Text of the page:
'Pedantry' is name calling? Jeez, what a hothouse flower you are!
I don't see the hypocrisy charge; I don't think it sticks. We are not - and certainly not merely to avoid charges of pedantry - to avoid distinctions all together. It is excessive or overly sophistical distinction that we are to eschew. And which ones might these be, you ask? Well, obviously there is no clear cut rule set in stone for such things, and we are to cultivate such intellectual virtues as allow us, on a case by case basis, to judge whether a particular distinction is relevant.
Here's how I judge it: a) There are typically patterns that guide how words in a language/script are spelled in another. 'H signifies aspiration' is as uniformly applied a rule re Hindi/English writing as you're likely to find. b) I'll bet you a moderate sum even a class of fifth graders would pronounce Ghandi and Gandhi differently in predictable ways, that in particular the latter comes much closer to how both Indians and decently educated westerners pronounce the word. c) the spelling of a man's name is such a thing as he quite typically gets to decide. d) The alternate spelling, assuming it corresponds to 'ghan-di' is not even a common Indian name.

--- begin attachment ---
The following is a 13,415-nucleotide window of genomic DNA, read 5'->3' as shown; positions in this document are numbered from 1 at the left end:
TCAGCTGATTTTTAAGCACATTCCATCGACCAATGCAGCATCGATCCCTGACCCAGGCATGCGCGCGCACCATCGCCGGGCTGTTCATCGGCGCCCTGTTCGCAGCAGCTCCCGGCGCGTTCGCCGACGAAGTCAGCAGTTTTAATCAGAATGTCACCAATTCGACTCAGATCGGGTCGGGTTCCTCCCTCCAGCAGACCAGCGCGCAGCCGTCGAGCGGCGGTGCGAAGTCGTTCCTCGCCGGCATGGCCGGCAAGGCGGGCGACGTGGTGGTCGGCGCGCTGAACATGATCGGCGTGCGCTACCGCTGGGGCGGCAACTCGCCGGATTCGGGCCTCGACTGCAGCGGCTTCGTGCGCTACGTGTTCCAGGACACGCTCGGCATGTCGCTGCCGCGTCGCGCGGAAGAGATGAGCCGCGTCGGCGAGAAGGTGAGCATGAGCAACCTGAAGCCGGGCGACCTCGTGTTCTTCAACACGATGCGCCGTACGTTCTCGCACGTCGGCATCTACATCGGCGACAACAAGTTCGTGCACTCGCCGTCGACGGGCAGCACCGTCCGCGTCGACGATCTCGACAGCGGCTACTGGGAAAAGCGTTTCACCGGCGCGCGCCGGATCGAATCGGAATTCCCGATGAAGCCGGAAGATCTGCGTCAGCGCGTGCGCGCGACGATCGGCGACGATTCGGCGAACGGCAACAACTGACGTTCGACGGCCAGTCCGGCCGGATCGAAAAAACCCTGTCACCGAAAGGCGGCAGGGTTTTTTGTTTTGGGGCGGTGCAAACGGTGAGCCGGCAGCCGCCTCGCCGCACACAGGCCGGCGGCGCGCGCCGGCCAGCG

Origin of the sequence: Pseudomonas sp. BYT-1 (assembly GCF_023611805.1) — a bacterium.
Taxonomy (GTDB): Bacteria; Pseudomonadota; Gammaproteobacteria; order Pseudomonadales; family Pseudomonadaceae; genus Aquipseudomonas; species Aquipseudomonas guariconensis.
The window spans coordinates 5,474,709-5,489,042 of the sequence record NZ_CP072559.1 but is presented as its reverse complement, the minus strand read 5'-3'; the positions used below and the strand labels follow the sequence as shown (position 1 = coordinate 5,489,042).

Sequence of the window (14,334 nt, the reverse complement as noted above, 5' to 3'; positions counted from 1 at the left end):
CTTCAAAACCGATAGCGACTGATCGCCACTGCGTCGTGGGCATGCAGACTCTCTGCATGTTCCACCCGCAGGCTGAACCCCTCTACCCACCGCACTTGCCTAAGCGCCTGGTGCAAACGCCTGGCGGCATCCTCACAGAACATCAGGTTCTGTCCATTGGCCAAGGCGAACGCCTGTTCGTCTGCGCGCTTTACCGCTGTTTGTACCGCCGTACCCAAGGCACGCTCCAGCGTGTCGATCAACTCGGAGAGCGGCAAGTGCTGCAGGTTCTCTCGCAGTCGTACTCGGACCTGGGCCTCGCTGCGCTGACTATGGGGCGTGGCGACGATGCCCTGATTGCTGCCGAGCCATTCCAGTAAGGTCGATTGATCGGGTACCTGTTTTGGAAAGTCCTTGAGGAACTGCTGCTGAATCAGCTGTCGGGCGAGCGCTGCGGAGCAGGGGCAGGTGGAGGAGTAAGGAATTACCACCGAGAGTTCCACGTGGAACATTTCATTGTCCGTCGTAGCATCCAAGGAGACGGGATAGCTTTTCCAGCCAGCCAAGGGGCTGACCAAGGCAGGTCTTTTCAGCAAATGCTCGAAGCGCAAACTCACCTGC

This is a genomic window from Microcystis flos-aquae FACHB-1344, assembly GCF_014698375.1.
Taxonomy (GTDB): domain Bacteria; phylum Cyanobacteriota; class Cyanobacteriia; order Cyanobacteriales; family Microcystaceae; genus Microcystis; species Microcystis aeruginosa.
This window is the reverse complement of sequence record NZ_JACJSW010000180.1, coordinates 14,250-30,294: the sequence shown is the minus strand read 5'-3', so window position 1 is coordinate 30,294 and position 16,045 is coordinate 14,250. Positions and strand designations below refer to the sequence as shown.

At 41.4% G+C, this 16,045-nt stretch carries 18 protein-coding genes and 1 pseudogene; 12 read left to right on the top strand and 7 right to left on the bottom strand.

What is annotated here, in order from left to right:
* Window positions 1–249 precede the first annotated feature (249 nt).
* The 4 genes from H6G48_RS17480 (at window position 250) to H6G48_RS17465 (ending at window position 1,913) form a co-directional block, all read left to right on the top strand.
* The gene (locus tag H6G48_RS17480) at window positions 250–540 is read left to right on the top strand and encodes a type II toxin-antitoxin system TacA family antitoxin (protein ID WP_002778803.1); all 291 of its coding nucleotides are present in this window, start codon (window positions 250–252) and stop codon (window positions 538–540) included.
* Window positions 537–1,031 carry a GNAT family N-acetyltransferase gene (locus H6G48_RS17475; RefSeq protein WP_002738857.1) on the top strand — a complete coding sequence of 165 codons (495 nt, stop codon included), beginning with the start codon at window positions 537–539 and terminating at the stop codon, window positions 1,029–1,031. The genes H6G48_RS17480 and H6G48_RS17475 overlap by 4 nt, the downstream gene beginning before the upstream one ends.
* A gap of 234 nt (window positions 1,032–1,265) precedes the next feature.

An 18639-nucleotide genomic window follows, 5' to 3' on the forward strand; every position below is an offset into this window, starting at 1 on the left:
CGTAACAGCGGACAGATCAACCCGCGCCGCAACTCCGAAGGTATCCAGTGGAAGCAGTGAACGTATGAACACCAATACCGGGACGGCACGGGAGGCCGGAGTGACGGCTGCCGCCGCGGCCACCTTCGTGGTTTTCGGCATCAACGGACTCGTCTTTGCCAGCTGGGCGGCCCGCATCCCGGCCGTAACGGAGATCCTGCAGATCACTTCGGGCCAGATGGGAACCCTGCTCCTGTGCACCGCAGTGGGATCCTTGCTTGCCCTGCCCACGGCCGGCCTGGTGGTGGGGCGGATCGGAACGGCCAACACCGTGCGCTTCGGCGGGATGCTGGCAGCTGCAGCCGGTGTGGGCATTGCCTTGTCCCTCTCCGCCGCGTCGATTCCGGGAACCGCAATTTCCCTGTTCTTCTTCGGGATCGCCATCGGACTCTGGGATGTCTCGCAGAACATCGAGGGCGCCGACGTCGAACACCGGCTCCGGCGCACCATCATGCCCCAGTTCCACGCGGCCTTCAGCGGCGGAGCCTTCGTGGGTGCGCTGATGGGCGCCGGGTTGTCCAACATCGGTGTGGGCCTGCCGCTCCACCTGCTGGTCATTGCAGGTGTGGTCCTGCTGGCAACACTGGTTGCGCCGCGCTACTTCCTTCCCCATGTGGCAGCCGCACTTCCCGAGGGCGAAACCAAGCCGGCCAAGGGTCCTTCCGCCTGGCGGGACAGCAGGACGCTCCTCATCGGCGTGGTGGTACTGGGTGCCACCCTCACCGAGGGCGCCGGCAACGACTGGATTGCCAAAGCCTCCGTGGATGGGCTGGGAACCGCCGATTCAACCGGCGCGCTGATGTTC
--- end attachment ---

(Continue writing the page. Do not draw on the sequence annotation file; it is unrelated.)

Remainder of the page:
Now if you disagree (and reasonable people can disagree with each of a - d), contest actual frickin arguments! Instead, you, in response, brought up "transliteration" and how it differs from "transcription". Except inasmuch as you're arguing that name-spelling should abide by "transliterational" or "transcriptative" principle to conform to the pragmatics of hindi-english orthography, that display of technical vocabulary seems like no more or less than an empty show of erudition, a nitpicky display of casuistic quibbling. Just naming two concepts doesn't show that points a-d are mistaken or insufficient. Hence, I called it pedantry, though perhaps academic showing off is more apposite. IOW, do the actual argumentative heavy work. If you think a spelling - in a language that uses 'h' to signify aspiration - that aspirates the wrong phoneme of a word is perfectly kosher, make the case. If you think the words you introduced add something to that case, great, show how.